A Report on MTV Programming
March 20, 2004-March 27, 2004
It has been a year since Janet Jackson deliberately exposed her breast to a world-wide audience that included millions of unsuspecting children during the MTV-produced 2004 Super Bowl halftime show, but America is still talking about it, and the entertainment industry is still reeling from the backlash. The incident became one of the biggest news stories of 2004, but why? Why were so many parents taken aback by the incident? How is it that "three-quarters of a second on a broadcast television and 13 frames of video" have become the lynchpin for our discussions about where the culture is headed?
One possible explanation is that in that moment, millions of parents finally saw, and understood what their children are seeing every afternoon on MTV. Dr. Jane Brown, journalism professor at the University of North Carolina, Chapel Hill observed on NPR's Talk of the Nation, "We as adults rarely see what our kids are seeing..it was sort of a moment where popular teen culture came into the mainstream, and we all went, 'Oh, my goodness.'"
Parents witnessed first-hand the incessant crotch-grabbing and revealing clothing, the dangerous mixture of aggression and sexuality, and the relentless sexual simulation and stimulation that characterize MTV's programming.
The reality is that parents need to be worried about MTV not only because of its popularity, but also because of its tremendous influence in the lives of America's teens and pre-teens. MTV is the most recognized network among young adults ages 12 to 34, according to Nielsen Media Research. It is watched by 73% of boys and 78% of girls ages 12 to 19. Boys watch for an average of 6.6 hours per week and girls watch for an average of 6.2 hours per week.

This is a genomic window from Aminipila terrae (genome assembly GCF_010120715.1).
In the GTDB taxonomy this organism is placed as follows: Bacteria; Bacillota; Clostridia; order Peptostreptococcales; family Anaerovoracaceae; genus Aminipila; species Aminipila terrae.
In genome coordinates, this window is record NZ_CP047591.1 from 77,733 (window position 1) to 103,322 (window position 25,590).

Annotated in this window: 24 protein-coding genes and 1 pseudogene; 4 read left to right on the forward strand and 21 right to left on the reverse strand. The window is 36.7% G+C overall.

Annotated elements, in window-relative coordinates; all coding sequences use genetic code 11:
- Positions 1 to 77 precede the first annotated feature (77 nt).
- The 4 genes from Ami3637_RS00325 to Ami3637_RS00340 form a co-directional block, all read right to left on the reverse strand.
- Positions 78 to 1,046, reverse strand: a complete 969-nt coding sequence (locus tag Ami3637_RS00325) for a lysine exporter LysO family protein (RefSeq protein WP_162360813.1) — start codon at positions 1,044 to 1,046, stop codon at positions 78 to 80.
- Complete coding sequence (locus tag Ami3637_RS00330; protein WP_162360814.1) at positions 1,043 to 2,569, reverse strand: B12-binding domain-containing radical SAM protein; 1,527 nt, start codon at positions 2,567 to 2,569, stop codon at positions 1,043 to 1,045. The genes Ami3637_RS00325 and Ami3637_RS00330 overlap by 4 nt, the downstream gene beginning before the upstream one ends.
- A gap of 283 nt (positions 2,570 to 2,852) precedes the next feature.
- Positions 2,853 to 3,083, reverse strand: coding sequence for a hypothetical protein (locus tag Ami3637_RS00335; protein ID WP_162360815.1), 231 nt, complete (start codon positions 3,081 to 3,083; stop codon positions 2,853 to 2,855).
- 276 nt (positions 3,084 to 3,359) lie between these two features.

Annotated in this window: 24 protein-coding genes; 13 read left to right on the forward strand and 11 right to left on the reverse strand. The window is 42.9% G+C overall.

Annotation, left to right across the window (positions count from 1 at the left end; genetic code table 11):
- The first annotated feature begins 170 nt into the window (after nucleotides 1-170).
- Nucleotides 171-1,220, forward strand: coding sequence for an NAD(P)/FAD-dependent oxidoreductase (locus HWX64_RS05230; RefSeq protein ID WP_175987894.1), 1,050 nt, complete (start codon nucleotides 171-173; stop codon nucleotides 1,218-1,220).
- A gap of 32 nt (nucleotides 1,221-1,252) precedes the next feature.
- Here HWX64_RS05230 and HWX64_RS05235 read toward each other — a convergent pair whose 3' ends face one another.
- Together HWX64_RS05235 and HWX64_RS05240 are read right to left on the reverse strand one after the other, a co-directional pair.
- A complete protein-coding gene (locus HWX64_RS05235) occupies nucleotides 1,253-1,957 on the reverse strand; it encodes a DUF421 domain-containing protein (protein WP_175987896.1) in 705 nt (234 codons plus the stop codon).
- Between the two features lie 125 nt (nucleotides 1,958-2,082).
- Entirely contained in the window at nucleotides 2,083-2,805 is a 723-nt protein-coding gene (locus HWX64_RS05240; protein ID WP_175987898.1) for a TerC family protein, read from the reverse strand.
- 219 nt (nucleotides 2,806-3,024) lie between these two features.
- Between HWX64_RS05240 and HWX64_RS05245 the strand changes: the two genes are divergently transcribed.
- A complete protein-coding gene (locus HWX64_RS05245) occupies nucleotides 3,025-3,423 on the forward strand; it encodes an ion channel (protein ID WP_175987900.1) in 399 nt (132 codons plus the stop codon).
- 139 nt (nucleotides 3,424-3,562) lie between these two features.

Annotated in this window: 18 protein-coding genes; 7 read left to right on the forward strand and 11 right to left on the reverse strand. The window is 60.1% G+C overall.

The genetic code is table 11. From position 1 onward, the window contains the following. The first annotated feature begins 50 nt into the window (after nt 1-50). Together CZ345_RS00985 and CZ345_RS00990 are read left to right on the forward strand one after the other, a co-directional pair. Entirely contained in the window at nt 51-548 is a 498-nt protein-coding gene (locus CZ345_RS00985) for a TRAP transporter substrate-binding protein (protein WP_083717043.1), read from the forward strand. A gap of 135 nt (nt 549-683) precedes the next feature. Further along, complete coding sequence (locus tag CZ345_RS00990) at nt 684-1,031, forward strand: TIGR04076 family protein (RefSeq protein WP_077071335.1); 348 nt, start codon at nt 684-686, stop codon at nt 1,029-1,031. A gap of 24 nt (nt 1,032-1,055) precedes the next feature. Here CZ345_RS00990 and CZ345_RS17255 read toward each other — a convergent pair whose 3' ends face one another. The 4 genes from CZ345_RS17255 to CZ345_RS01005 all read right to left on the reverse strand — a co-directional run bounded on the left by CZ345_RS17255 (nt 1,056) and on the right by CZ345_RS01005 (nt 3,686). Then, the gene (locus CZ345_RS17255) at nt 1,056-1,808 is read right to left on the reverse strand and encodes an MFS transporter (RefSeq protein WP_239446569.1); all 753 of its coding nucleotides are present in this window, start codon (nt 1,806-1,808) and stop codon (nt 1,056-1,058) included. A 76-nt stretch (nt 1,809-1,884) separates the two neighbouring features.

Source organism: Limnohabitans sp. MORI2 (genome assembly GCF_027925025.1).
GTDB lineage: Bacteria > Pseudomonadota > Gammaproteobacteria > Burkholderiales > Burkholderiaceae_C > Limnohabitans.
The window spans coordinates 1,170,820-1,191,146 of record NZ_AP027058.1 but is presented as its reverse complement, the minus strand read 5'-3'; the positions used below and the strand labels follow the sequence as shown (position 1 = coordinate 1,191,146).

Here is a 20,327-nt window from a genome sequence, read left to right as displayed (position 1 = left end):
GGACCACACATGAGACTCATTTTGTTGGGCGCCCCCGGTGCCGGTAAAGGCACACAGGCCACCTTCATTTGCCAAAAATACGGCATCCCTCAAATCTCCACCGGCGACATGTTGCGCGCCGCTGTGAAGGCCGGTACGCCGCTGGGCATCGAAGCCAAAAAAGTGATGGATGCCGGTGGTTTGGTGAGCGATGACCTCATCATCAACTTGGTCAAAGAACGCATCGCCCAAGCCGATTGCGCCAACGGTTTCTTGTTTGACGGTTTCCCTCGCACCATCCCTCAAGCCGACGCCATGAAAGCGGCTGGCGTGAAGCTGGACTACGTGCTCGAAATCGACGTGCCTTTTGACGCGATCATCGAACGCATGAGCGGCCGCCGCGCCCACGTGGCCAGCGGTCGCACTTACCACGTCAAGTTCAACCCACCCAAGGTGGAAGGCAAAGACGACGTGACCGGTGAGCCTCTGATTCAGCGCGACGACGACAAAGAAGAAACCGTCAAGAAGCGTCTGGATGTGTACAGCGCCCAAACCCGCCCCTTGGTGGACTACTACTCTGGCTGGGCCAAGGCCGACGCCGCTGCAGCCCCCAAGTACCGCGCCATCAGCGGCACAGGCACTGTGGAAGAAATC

MTV is owned by Viacom, the same corporate giant that owns CBS (which aired the Super Bowl) and Nickelodeon, and that corporate synergy ensures that even the youngest TV viewers are getting acclimated to the MTV brand. As one TV critic put it: "Nickelodeon isn't just SpongeBob Squarepants: It's a gateway station to crotch- grabbing MTV. With millions of viewers, Nickelodeon offers the perfect cross-marketing vehicle for Viacom: Kids love it; parents trust its programming."
MTV does influence young viewers. According to Dr. Brown, "If you believe Sesame Street taught your four-year-old something, then you better believe MTV is teaching your 14-year-old something, because the influence doesn't stop when we come to a certain age."
Indeed, research shows that watching MTV changes the attitudes and perceptions of young viewers. At least two experiments show that watching MTV results in more permissive attitudes about sex. One experiment showed that college students who were assigned to watch MTV developed more liberal attitudes toward premarital sex than their peers who did not watch MTV as part of the study. The second found that seventh and ninth graders were more likely to approve of premarital sex after watching MTV for one hour.
Read the entire article on the Parents Television Council website (new window will open).